UWMC also shared the state's decision to increase the employer share of the "benefits load rate" from 33.4% to 38.9%. Just to maintain the current benefits program for UWMC nurses, who comprise 35% of medical center payroll, adds $5.6 million more in operating costs.

WSNA proposes a three-year contract with annual 3% across-the-board raises plus two new top steps for the most senior nurses. The union also seeks increases to existing pay premiums and additional time off, at an annual additional cost exceeding $3.1 million.

UWMC has provided data showing that recent pay increases at other Puget Sound region medical centers have not been at or near the level WSNA is proposing.

Work Rule Proposals

UWMC shared with the mediator the following work rule proposals that have not yet been resolved through negotiations.

Advance Notification of Sick Leave
Standardize advanced notice for sick leave, requiring day shift nurses to give two hours notice, like their colleagues on evening and night shifts.
Shift Break Premium
Align with community standards of providing 10 or 12 hours off duty between shifts. At most hospitals, if a nurse receives less than the full amount of time off between shifts, the nurse will be paid overtime for shortfall in rest hours. UWMC nurses currently receive a full eight hours of overtime for any reduction in the rest allotment, as little as a half-hour.
Hours of Work
Changes in Shift Length: UWMC proposed removing contract language that specifies that all temporary or permanent changes in shift length be mutually agreed upon between individual nurses and their manager.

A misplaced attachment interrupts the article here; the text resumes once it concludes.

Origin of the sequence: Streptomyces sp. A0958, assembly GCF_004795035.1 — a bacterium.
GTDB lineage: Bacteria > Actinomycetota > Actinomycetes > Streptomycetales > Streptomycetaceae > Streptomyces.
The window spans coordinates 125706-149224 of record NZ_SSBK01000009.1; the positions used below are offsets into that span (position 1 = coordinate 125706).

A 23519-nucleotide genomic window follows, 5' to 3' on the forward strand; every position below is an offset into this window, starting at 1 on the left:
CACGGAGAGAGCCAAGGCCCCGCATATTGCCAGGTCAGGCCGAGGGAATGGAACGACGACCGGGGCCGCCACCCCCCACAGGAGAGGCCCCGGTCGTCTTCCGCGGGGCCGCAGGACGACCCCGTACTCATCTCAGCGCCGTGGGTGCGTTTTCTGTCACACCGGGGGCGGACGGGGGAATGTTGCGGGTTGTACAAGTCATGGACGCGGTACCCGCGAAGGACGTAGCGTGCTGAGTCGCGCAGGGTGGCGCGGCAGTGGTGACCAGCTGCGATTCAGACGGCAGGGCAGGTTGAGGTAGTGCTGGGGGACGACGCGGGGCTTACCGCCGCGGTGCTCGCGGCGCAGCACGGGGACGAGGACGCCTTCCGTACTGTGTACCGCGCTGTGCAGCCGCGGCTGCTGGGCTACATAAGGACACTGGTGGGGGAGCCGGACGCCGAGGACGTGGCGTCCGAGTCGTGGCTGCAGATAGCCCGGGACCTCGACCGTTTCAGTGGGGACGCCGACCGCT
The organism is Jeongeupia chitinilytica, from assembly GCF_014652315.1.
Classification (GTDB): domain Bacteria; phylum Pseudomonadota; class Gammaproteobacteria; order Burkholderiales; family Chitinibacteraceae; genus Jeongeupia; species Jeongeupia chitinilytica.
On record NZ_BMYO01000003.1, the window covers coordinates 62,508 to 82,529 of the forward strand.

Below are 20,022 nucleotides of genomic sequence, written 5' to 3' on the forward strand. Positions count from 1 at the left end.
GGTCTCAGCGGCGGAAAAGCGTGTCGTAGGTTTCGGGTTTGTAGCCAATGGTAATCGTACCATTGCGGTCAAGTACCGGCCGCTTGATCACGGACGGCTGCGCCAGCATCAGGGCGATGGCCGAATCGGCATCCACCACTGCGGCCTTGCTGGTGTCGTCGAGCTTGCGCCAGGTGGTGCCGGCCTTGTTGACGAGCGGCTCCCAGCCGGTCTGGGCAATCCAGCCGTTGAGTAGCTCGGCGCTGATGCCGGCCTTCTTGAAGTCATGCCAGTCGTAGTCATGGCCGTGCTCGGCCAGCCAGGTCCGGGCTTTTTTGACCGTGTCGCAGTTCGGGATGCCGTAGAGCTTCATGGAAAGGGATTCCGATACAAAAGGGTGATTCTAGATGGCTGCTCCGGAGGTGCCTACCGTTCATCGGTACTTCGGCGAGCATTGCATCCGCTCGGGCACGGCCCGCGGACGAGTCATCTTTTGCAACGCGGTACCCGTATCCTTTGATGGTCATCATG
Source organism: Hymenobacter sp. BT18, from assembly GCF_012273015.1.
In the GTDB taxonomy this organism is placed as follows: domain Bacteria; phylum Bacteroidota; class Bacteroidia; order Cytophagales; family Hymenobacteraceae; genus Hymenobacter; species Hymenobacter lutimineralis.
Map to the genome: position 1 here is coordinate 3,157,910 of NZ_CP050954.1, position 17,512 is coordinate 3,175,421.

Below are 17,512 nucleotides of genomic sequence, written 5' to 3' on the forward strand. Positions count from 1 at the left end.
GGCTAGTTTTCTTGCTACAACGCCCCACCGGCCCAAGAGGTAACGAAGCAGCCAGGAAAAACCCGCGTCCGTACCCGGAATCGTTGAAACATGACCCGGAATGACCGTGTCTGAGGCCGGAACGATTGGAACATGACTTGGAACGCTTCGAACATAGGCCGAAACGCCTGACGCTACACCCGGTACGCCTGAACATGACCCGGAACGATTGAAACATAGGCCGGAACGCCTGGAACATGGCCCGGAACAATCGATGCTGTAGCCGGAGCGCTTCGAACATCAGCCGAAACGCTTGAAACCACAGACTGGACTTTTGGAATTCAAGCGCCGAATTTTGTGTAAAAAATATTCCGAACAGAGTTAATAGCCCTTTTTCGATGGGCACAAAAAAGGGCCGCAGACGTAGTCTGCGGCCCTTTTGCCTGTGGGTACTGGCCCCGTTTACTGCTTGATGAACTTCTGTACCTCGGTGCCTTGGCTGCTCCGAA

UWMC is not suggesting any change to article 7.1.1. that states, "The Medical Center will endeavor to assign nurses to shifts of their desired length and will attempt to restrict changing a nurse's shift length to those times when such change is mutually agreeable or is determined to be operationally necessary by the Medical Center."
40-Hour Work Week: UWMC has proposed moving to a 40-hour work period for overtime purposes, discontinuing use of the four-week work period because of the resulting operational challenges. A 40-hour- seven-day work week is the community standard, and will allow for more reliable and predictable scheduling. UWMC is not proposing to eliminate self-scheduling, or posting a four week schedule. Overtime Rounding Rule: UWMC has proposed moving to an eight minute rounding rule for overtime, which is already anticipated in the current contract with Kronos implementation.
On-Call Staffing: UWMC has proposed developing on-call rosters to manage unpredictable increases in patients coming to the emergency and maternity units. The proposal is consistent with Article 7 of the CBA and nurses would schedule on-call shifts as part of the self-scheduling process.
Re-open Sick Leave Article
UWMC has proposed designing an incentive to reduce unscheduled absences, in cooperation with the union.